As regards developers, the windows mobile phone OS offering is quite poor and both companies are going to need some serious man-hours to get this thing up to modern standards, it is completely irrelevant as to how many developers are working under the OS because ultimately they are bound by the functionality of what the OS provides and the way it accesses the underlying hardware. (Apple, supply both the hardware and the OS, therefore the integration is of a much higher standard. Apple does not have to worry about multiple product lines from multiple suppliers)

    Whilst on a discussion of Windows mobile OS related issues,  a major problem is the lack of multi-threadding.(remember how much of a problem that caused apple with their users complaining, even Nokia  initially slagged apple down for non-multitasking and yet they have gone the same way).

    A further issue for the new partnership is going to be getting multi-threadding working under the windows mobile system, Microsoft have had problems previously with pre-emptive threading, which is possibly why the OS is not fully enabled to handle it.

    Nokia engineers are going to have their work cut out in the following year, because it is not going to be a case of just throwing Microsofts OS onto existing Nokia hardware, in many cases  the hardware is not physically compatible with the existing Microsoft offering.

    Unfortunately with the speed Nokia has been working in the past, we may be looking at a more than a year to fully integrate the Microsoft OS into current Nokia kit. Until that time it is likely that Nokia will be selling hardware that is of the same interface quality to other Microsoft customers running this OS interface.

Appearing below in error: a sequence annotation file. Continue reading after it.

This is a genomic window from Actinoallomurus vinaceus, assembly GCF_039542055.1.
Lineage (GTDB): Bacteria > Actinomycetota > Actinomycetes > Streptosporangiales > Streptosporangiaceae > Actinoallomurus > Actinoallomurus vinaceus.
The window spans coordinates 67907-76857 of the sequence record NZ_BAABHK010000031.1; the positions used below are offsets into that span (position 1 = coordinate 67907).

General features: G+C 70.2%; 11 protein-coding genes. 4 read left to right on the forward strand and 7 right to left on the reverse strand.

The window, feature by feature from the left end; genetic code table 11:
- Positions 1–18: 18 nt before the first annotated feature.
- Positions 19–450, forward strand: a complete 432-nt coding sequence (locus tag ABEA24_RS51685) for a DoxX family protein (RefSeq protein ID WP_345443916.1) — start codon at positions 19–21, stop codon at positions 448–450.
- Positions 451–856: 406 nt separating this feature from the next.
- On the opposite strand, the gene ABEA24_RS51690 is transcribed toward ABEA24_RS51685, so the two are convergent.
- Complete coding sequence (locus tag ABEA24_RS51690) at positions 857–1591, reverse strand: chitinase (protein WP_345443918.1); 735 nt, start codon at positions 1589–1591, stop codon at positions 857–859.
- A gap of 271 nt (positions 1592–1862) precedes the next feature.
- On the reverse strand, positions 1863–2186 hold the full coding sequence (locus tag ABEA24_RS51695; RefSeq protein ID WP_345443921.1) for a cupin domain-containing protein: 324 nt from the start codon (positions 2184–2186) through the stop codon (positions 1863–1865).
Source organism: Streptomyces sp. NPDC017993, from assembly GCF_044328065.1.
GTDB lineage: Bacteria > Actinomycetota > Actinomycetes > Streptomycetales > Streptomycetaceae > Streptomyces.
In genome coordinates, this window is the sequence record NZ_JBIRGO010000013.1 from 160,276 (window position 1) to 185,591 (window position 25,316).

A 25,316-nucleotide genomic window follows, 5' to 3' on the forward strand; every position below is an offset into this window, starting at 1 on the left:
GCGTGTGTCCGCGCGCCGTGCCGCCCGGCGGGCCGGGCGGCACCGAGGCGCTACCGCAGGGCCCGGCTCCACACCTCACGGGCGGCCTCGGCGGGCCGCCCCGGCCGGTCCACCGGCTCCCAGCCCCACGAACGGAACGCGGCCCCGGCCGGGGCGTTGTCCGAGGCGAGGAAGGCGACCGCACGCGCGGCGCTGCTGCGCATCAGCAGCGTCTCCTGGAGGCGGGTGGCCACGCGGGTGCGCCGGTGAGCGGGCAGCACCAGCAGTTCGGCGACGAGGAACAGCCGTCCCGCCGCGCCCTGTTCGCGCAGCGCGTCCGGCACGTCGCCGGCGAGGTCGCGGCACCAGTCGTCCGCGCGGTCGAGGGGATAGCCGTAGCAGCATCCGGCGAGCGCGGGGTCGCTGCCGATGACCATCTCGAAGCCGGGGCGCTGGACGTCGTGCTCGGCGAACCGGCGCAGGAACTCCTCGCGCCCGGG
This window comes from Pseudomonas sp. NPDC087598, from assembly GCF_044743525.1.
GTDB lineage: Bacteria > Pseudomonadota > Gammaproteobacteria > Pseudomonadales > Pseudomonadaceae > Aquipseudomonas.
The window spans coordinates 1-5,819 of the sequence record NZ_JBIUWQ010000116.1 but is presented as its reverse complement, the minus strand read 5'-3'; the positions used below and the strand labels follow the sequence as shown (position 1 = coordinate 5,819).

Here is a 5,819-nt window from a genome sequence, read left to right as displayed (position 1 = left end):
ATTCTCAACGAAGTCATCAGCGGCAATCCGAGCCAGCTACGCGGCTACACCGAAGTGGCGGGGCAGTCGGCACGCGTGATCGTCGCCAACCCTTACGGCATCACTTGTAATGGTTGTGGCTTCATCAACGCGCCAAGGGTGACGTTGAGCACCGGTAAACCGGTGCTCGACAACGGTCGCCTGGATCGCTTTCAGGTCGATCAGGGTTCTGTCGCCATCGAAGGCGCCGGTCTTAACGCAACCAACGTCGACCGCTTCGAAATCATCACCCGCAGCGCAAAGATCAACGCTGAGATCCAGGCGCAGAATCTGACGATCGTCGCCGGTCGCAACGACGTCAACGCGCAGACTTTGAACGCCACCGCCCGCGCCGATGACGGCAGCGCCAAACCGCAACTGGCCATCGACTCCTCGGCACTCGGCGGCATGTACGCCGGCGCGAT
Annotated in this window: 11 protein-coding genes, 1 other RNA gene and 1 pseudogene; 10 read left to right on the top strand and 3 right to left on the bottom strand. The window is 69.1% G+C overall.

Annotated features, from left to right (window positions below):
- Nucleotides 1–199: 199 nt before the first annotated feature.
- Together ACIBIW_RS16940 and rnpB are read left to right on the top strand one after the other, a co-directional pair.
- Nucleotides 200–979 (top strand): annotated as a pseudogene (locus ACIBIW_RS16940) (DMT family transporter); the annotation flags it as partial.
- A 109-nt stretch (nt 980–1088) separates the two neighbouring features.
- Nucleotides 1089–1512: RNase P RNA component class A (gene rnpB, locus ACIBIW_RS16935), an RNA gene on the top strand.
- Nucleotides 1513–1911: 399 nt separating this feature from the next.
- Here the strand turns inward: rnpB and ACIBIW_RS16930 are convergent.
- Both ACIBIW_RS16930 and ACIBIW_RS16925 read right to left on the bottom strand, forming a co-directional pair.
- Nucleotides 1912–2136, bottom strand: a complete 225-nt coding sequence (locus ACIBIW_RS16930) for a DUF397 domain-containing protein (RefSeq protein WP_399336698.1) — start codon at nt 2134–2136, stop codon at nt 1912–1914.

So certainly in the next year Nokia are really going to have a rough time of it, I don't see the share price recovering in the short term, until Nokia has something that is at least mildly competitive to Apples offering, but certainly better that the run of the mill  phone product currently running the Microsoft OS.

    HC.

     

     

     

     

     

     

  8. Laurie Sullivan
    February 15, 2011

    Bolaji – not sure if you have had a chance lately to use some of Nokia's phones. In a word–awesome. That's the word I use to describe most of Nokia's phones. The picture quality is fantastic, sound great, design – well done. I'm not sure what the issues are in the U.S. when it comes to carriers picking up some of the higher priced phones. Maybe that's the problem, the phones that have really nice features are priced too high for the North American market. I had a chance to test a few at the Nokia Live theater with it opened in L.A. I was impressed. I think each company will play off the other's strengths. 

  9. Laurie Sullivan
    February 15, 2011